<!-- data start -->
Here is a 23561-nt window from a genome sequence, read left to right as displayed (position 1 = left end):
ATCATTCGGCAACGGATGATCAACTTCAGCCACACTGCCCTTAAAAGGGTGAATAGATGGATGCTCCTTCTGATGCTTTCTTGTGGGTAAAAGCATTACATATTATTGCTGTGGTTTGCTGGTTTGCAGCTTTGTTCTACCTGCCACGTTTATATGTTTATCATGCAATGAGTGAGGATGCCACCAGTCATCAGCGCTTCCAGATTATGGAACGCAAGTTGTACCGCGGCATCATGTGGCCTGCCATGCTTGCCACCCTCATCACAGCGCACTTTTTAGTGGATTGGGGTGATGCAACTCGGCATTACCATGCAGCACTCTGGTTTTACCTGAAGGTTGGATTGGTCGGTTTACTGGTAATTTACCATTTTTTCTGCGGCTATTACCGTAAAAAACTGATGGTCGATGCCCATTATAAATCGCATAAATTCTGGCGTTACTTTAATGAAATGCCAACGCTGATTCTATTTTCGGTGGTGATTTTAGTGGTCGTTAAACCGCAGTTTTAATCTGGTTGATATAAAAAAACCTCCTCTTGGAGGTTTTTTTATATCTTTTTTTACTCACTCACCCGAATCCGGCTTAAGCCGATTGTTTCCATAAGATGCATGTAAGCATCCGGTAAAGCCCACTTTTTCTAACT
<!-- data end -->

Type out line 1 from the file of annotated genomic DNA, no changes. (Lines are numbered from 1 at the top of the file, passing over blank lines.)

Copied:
Here is a 23561-nt window from a genome sequence, read left to right as displayed (position 1 = left end):